Rolling Blackouts, who’s to blame?

A massive winter storm rolled through Texas last night causing 7,000 megawatts worth of power plants to shut down and in the wee hours of the morning, the Electric Reliability Council of Texas (ERCOT), the grid operator, declared an energy emergency.

ERCOT called on state energy suppliers to cut about 4,000 megawatts worth of power demand equal to about 2.9 million homes, leaving homes dark and without heat for up to an hour (some folks for even longer), causing some schools and businesses to shut and creating traffic snarls as traffic lights stopped working during rush hour.

The grid operator reduced that call to about 3,000 MW by mid-morning as some generation returned to service, but they expect the rolling outages to continue until a sufficient amount of generation is back online.

Critical infrastructures have separate power supply agreements with utilities and are less susceptible to interruptions than residential or commercial customers.  Obviously, that means hospitals, firehouses, police and other emergency services, but there are also large industrial facilities that have these types of agreements. On the Gulf Coast, that translates to refineries, in Austin, it was the chip fabs.

Throughout the state, power suppliers started “controlled rolling outages” sometime between 5 and 6:00 am affecting hundreds of thousands of customers on a rotating basis.  These controlled rolling outages are planned emergency measures designed to avoid potentially longer, and more widespread power outages.

Weather-related unit outages caused the “hourly wholesale power price” in Texas to soar to $3,000 per megawatt-hour, up from about $50 where they usually trade. That’s comparable to about $3 per kilowatt-hour for residential users, though most Texas consumers have long-term power deals with suppliers that protect them from short-term price spikes.  Just before noon, the hourly wholesale power price was down to $179 per megawatt-hour, which means that things are stabilizing for right now.

ERCOT has forecast that peak demand would top 55,000 megawatts on Wednesday and 57,000 MW on Thursday before dropping to about 47,000 MW on Friday, still well below the grid’s 2010 summer peak of 65,715 megawatts.  We probably won’t know until tomorrow at the earliest which plants tripped and what other factors may have contributed to this power emergency (see update further down), but be sure, an investigation will be demanded.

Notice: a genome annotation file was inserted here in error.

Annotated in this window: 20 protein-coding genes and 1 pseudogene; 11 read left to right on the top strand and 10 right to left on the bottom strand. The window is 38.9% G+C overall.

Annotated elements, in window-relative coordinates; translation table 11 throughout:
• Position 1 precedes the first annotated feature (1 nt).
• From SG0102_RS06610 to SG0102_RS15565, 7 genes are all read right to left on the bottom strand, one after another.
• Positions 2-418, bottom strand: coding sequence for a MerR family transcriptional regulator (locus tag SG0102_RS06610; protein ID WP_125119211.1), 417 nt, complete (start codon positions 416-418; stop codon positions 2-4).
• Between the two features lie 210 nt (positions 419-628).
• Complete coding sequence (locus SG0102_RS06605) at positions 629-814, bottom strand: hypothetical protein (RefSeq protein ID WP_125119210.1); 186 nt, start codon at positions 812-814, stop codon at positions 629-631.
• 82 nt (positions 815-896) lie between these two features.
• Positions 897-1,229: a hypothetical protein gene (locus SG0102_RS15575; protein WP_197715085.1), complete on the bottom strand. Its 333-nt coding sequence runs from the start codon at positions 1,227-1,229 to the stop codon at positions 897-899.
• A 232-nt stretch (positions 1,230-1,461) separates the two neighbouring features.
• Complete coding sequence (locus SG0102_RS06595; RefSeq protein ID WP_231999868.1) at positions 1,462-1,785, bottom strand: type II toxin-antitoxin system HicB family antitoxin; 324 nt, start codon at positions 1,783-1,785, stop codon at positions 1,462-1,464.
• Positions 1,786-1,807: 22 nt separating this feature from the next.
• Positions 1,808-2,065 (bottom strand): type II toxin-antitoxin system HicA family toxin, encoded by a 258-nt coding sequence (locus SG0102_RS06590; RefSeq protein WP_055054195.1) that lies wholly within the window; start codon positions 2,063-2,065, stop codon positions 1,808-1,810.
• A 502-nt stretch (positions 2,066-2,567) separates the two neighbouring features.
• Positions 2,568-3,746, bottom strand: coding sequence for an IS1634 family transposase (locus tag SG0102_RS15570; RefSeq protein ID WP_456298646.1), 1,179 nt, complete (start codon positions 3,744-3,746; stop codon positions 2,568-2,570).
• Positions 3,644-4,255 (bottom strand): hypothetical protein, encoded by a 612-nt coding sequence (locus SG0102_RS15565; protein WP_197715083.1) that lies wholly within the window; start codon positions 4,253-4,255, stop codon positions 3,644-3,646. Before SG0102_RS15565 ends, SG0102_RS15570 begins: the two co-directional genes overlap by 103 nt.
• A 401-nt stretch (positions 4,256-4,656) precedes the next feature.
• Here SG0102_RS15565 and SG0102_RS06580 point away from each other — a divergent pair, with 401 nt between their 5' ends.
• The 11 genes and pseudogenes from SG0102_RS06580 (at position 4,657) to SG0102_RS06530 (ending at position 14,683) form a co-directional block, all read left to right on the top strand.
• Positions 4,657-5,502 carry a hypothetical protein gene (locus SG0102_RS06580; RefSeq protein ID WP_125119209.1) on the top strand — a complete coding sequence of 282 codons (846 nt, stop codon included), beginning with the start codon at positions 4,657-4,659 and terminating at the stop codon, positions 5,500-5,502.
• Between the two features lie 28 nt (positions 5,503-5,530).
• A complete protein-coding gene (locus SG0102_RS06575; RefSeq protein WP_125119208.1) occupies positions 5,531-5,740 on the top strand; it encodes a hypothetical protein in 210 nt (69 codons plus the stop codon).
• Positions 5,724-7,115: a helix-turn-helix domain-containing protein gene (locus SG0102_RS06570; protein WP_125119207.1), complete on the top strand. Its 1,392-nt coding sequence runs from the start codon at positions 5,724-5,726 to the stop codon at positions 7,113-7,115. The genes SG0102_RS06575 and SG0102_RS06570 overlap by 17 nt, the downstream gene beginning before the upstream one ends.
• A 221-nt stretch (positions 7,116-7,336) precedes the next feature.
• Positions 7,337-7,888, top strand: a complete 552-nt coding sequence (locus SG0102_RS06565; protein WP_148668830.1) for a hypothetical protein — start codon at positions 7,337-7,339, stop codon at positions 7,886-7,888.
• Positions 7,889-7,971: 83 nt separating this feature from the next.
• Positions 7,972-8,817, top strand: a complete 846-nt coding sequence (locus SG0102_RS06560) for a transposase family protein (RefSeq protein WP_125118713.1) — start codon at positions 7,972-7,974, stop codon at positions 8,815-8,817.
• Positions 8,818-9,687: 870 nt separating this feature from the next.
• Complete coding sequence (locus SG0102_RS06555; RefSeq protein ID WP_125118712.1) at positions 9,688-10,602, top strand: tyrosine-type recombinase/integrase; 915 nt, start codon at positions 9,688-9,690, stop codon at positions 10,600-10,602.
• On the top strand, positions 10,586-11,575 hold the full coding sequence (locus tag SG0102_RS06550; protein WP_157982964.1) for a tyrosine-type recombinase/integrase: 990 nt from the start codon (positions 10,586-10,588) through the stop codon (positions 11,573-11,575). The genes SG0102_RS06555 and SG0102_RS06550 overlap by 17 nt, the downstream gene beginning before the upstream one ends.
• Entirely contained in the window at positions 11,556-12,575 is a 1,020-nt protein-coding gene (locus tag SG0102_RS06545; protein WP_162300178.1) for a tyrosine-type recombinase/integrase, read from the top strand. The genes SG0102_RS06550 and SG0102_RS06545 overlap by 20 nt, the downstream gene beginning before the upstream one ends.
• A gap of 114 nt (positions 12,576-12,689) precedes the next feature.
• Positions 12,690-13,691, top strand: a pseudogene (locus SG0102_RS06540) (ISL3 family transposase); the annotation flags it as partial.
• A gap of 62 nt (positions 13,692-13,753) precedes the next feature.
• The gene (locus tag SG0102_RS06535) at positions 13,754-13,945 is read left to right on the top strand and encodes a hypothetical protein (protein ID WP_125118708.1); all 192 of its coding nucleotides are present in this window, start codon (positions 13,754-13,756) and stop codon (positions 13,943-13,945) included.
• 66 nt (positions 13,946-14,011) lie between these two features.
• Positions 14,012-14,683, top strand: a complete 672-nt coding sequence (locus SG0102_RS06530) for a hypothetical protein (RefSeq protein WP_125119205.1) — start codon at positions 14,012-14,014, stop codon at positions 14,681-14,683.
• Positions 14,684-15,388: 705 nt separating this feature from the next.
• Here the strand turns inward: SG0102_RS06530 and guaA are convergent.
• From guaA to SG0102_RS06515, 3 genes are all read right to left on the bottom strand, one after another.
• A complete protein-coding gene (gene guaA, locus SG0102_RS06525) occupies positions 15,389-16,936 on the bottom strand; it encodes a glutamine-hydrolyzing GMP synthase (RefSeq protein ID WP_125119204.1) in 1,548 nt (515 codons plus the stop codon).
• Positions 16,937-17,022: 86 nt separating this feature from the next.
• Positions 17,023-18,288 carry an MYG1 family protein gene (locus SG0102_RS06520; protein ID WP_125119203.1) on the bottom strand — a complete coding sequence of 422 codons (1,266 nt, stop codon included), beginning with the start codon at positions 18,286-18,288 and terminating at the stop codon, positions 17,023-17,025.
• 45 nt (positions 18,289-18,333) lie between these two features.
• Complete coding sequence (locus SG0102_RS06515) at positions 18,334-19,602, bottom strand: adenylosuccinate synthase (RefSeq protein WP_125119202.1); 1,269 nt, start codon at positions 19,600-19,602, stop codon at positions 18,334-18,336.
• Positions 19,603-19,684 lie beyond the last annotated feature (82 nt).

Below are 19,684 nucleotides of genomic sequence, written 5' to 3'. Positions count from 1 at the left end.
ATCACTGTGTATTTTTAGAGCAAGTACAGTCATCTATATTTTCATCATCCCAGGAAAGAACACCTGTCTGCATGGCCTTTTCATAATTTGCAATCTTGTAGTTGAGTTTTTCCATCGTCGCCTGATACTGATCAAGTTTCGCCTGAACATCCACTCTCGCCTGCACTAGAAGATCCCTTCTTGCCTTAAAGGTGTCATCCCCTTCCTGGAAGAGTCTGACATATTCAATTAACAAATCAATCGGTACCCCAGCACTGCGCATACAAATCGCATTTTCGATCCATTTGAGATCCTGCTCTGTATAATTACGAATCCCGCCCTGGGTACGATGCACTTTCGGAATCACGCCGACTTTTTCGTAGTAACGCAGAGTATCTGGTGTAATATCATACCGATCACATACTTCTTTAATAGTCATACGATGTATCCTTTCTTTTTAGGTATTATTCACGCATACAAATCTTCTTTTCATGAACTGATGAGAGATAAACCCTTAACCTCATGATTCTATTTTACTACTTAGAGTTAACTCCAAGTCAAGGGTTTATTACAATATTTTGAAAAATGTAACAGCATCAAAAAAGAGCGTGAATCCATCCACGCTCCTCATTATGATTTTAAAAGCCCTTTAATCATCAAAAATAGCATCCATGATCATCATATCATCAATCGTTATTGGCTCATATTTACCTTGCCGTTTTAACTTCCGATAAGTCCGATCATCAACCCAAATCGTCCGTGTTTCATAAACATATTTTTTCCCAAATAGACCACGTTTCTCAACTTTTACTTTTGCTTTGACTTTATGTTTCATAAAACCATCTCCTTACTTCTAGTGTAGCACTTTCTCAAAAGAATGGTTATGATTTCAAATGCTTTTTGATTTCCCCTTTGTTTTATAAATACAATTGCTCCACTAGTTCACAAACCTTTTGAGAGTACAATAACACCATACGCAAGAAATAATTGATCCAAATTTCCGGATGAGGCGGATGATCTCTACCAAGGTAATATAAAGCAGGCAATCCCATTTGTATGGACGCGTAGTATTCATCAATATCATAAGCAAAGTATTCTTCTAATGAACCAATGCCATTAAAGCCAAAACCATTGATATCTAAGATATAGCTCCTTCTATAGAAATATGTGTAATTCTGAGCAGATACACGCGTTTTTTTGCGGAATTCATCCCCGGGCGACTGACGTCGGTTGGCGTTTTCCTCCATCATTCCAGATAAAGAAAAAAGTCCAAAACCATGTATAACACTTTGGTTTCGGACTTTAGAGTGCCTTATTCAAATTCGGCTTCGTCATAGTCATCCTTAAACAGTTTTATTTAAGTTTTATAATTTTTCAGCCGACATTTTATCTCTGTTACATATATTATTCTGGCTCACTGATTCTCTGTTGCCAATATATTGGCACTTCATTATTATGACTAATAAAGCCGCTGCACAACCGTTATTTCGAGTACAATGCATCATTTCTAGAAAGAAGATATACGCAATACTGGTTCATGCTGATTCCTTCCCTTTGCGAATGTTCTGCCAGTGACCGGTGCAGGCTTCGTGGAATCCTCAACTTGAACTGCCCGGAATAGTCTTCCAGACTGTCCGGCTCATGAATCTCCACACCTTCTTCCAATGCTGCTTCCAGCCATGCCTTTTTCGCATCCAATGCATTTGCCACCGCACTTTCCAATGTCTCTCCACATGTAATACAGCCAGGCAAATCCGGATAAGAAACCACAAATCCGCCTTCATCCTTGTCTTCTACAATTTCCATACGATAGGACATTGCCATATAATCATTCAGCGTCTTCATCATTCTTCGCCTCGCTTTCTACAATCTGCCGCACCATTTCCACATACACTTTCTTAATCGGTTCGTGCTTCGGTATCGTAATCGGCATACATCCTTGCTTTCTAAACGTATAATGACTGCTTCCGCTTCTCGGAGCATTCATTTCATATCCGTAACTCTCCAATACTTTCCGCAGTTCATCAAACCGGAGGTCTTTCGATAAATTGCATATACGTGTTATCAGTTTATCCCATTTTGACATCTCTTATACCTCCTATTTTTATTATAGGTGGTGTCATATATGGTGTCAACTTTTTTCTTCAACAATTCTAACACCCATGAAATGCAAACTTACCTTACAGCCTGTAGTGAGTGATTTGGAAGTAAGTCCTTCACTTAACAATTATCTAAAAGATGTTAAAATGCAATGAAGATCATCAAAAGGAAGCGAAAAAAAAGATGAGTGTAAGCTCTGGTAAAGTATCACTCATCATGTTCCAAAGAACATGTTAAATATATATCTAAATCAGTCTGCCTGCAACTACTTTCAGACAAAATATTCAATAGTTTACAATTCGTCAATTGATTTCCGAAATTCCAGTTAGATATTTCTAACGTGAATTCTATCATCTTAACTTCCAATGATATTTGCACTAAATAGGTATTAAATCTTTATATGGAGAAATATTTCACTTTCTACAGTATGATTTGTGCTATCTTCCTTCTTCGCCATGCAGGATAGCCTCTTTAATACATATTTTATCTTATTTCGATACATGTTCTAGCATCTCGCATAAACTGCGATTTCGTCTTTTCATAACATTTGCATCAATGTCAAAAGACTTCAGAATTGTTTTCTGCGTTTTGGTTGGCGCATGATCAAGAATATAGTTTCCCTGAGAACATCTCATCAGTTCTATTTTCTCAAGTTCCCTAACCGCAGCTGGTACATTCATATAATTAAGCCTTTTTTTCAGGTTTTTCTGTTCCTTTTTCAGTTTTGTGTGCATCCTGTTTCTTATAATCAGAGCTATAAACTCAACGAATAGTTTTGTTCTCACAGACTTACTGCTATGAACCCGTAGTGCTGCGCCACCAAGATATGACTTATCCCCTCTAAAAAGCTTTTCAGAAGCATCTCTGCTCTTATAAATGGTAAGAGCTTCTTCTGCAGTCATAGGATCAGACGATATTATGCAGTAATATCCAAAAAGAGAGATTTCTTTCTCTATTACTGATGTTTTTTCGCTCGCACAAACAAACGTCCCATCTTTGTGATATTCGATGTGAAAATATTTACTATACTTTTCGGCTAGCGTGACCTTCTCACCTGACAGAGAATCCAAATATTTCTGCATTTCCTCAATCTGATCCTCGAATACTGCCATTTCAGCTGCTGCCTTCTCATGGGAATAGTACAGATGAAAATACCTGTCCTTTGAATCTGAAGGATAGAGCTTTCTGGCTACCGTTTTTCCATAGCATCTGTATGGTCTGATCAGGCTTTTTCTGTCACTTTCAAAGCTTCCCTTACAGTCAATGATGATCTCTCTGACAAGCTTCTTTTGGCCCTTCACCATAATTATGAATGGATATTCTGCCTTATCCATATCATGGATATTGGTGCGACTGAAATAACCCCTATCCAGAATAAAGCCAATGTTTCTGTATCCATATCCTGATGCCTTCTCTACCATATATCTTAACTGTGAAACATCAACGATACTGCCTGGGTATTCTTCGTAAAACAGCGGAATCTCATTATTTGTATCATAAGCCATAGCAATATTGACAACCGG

In other parts of the country, hundreds of thousands were without power due to ice and snow taking down power lines.  Crews worked through the night and had reduced that number by early morning.  And in Australia, the most powerful cyclone to hit in nearly 100 years has made landfall with winds at the center of the storm gusting up to 186 mph.  So while inconvenient, I guess we could count ourselves fortunate.

We are hearing anecdotally that many folks around Austin are experiencing long and repeated outages, but here at Public Citizen’s office we’ve not experienced any outage since before dawn this morning.  Possibly because we are just blocks from the Capitol and PUC (which has probably also been a hub of activity since the wee hours of the morning).  We hope everyone reading this is somewhere warm with electricity.


Just heard the rolling blackouts are now over.  However, ERCOT warns they might be required again before the current freeze lifts, as late as sometime Friday, as Texas is still down 5,000-plus megawatts of capacity because of extreme weather.  We surely don’t want another day like today that so we recommend everyone shut things down at home tonight and at your office before you leave.


According to the Austin American Statesman:

Lt. Gov. David Dewhurst said late this morning that a broken pipe and a frozen pipe at two Central Texas electric generating plants helped trigger a statewide power emergency that forced rolling blackouts in Austin and across Texas.

Dewhurst said problems at the Luminant-owned Oak Grove plant east of Temple and the Sandow plant near Rockdale apparently were caused by a winter storm that has dropped temperatures to below freezing across the state, and stalled activity in some parts of North Texas with blizzard-like conditions.

At the same time as the two plants were down early today, Dewhurst said other power plants were off-line from Texas’ utility grid, and pressure drops in natural gas supply lines caused by the freezing temperatures were causing problems at other plants.


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